Time for a little example of a simple thing you can use Term.jl for: asking for some input. Use a Prompt, ask a question, get an answer. Simple, but a little extra style. That's what AbstractPrompt types are for. There's a few different flavors, which we'll look at in due time, but essentially a prompt is made of a bit of text, the prompt that is displayed to the user, and some machinery to capture the user's input and parse it/ validate it.

For example:

using Term.Prompts

prompt = Prompt("Simple, right?");
   prompt::String Simple, right?   
   style::String     #42A5F5       
╰─────────── Term.Prompts.Prompt ───╯

creates a Prompt object and ask then prints the prompt and asks for input:

prompt |> ask

the output should look something like

❯❯❯ Simple, right?

here we construct a basic Prompt and "ask" it: print the message and capture the reply. ask returns the answer, which you can do with as you please. A small warning before we carry on:

Using VSCode

As you can see here, readlines, which AbstractPrompts use to get the user's input, is a bit troublesome in VSCode. In VSCode, after the prompt gets printed you need to enter "space" (hit the space bar) and then enter and after that you can enter your actual replies.

Prompt flavours

There's a couple more ways you can use prompts like. One is to ensure you get an answer of the correct Type, using the imaginatively names TypePrompt:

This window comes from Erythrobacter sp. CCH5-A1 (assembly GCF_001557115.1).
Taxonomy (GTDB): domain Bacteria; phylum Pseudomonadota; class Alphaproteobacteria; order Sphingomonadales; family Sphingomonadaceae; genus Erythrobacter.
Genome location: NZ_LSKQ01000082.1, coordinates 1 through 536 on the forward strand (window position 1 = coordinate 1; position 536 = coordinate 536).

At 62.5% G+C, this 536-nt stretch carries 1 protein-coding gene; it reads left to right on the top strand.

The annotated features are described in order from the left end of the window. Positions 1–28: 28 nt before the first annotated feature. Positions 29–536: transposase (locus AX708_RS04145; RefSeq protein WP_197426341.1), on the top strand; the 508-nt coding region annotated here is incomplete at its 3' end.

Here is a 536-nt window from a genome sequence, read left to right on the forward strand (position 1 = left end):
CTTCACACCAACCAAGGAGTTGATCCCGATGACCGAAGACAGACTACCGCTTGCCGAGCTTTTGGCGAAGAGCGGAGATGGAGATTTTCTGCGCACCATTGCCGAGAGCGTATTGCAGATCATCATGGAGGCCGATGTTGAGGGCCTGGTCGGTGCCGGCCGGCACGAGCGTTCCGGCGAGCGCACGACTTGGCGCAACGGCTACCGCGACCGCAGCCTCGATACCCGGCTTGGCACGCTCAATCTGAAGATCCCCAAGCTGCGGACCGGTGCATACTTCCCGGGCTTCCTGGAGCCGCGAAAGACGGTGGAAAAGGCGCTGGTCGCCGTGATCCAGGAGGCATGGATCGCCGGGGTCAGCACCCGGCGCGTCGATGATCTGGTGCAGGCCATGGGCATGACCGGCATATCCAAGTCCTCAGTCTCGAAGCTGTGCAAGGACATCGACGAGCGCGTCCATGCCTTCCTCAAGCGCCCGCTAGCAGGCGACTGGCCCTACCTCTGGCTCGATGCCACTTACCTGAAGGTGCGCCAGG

# this only accepts `Int`s
prompt = TypePrompt(Int, "give me a number")  # don't forget to |> ask
❯❯❯ give me a number

If your answer can't be converted to the correct type you'll get a AnswerValidationError, not good.

So, what if you want to get user inputs, but you don't want to handle any crazy input they can provide? Fear not, use OptionsPrompt so that only acceptable options will be ok. This will keep "asking" your prompt until the user's answer matches one of the given options

prompt = OptionsPrompt(["a lot", "so much", "the most"], "How likely would you be to recommend Term.jl to a friend or colleague?") # don't forget to |> ask
❯❯❯ How likely would you be to recommend Term.jl to a friend or colleague?
  a lot / so much / the most

Okay, so much typing though. Let's be realistic, most likely you just want to ask a yes/no question and the answer is likely just yes. So just use a DefaultPrompt:

# one says the first option is the default
prompt = DefaultPrompt(["yes", "no"], 1, "Confirm?") # don't forget to |> ask
❯❯❯ Confirm?
  yes, no

still too much typing? You can just use the confirm function which is equivalent to asking the prompt shown above.


The style of prompt elements (e.g. the color of the prompt's text or of the options) is defined in Theme. You can also pass style information during prompt creation:

Prompt("Do you like this color?", "red") |> println
DefaultPrompt(["yes", "no"], 1, "Confirm?", "green", "blue", "red") |> println
❯❯❯ Do you like this color?

❯❯❯ Confirm?
  yes, no